Nuclear factor TDP-43 and SR proteins promote in vitro and in vivo CFTR exon 9 skipping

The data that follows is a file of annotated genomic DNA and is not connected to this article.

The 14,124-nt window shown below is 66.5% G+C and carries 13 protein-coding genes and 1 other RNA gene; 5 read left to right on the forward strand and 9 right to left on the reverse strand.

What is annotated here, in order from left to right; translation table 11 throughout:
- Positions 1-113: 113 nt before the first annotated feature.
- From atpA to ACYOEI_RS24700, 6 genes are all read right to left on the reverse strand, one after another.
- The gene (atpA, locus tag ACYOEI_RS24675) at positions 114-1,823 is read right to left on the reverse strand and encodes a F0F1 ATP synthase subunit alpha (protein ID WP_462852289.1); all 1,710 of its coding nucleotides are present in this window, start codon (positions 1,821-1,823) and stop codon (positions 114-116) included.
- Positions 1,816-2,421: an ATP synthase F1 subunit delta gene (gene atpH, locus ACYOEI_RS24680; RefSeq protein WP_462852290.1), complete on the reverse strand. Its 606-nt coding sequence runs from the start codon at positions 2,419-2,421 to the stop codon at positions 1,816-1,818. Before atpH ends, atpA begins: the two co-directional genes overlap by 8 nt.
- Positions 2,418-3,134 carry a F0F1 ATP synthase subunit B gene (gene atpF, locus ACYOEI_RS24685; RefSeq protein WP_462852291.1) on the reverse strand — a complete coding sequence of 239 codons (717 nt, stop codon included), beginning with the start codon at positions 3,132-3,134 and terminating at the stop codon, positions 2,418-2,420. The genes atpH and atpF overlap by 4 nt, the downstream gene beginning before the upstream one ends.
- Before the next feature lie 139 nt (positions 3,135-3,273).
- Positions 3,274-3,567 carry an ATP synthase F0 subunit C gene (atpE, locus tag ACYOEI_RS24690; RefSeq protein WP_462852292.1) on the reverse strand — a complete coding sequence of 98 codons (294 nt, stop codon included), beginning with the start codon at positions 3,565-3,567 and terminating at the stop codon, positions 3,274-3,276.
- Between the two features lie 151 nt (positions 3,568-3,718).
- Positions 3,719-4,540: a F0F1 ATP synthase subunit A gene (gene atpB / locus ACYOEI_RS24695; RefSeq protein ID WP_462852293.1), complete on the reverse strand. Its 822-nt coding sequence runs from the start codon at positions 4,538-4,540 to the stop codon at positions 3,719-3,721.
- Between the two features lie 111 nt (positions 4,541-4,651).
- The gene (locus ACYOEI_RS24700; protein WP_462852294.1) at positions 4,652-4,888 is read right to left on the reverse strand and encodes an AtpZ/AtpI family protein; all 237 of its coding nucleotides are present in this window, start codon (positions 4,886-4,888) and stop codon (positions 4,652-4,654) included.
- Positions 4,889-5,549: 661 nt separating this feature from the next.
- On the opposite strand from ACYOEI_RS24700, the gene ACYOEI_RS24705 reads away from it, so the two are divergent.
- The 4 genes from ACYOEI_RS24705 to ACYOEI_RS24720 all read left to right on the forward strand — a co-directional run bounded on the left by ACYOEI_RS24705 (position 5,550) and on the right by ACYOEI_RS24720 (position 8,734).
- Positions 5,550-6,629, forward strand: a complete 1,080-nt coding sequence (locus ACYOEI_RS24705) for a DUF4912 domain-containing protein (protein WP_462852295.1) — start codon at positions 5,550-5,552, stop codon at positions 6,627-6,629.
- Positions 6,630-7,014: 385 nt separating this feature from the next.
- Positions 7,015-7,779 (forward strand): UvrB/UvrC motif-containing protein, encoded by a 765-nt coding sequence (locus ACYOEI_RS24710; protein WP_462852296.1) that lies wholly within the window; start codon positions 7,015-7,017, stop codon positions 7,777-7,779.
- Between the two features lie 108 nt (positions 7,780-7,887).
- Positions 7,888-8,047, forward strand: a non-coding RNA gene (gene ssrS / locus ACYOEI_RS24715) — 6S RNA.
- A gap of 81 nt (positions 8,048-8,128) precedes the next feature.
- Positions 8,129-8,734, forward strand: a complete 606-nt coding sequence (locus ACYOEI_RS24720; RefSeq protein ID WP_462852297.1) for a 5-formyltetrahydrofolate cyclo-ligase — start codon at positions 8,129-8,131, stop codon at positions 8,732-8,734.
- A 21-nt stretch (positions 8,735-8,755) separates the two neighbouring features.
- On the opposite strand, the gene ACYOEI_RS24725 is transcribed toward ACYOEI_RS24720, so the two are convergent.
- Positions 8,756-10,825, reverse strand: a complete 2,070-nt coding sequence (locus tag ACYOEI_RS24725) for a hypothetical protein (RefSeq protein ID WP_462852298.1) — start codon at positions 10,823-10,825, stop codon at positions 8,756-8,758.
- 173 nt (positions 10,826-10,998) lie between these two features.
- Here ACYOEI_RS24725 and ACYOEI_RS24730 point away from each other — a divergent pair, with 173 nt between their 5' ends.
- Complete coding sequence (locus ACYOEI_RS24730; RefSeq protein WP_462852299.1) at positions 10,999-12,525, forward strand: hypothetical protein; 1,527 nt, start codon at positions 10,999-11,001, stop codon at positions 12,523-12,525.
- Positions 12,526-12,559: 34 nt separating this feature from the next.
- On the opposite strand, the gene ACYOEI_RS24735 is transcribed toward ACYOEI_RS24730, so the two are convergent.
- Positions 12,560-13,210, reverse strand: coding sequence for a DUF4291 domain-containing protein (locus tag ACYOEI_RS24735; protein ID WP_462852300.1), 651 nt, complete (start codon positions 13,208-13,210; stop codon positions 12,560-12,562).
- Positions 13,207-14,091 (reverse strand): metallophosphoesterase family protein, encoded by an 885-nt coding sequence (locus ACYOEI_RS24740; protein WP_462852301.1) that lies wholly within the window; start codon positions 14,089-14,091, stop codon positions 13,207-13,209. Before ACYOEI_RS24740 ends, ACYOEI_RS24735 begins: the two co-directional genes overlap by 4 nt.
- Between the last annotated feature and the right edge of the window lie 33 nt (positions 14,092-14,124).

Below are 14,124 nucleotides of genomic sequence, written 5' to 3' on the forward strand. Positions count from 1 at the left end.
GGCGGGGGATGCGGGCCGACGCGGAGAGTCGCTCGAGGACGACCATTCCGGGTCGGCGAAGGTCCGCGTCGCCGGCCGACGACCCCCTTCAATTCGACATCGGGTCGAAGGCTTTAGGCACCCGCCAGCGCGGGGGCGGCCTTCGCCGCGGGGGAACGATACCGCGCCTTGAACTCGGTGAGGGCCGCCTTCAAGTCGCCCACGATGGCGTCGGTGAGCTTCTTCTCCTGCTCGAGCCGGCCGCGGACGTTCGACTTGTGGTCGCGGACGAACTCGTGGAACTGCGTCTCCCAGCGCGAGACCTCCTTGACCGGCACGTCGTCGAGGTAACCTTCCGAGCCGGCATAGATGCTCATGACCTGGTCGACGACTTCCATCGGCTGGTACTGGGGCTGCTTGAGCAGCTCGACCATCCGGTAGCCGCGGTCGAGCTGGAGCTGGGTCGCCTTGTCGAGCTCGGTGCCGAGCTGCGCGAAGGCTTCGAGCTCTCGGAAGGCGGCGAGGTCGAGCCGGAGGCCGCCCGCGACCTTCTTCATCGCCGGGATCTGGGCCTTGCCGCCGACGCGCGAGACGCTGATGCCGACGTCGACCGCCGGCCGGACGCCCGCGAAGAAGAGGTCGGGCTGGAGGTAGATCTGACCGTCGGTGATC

Alternative splicing of human cystic fibrosis transmembrane conductance regulator (CFTR) exon 9 is regulated by a combination of cis-acting elements distributed through the exon and both flanking introns (IVS8 and IVS9). Several studies have identified in the IVS8 intron 3′ splice site a regulatory element that is composed of a polymorphic (TG)m(T)n repeated sequence. At present, no cellular factors have been identified that recognize this element. We have identified TDP-43, a nuclear protein not previously described to bind RNA, as the factor binding specifically to the (TG)m sequence. Transient TDP-43 overexpression in Hep3B cells results in an increase in exon 9 skipping. This effect is more pronounced with concomitant overexpression of SR proteins. Antisense inhibition of endogenous TDP-43 expression results in increased inclusion of exon 9, providing a new therapeutic target to correct aberrant splicing of exon 9 in CF patients. The clinical and biological relevance of this finding in vivo is demonstrated by our characterization of a CF patient carrying a TG10T9(ΔF508)/TG13T3(wt) genotype leading to a disease-causing high proportion of exon 9 skipping.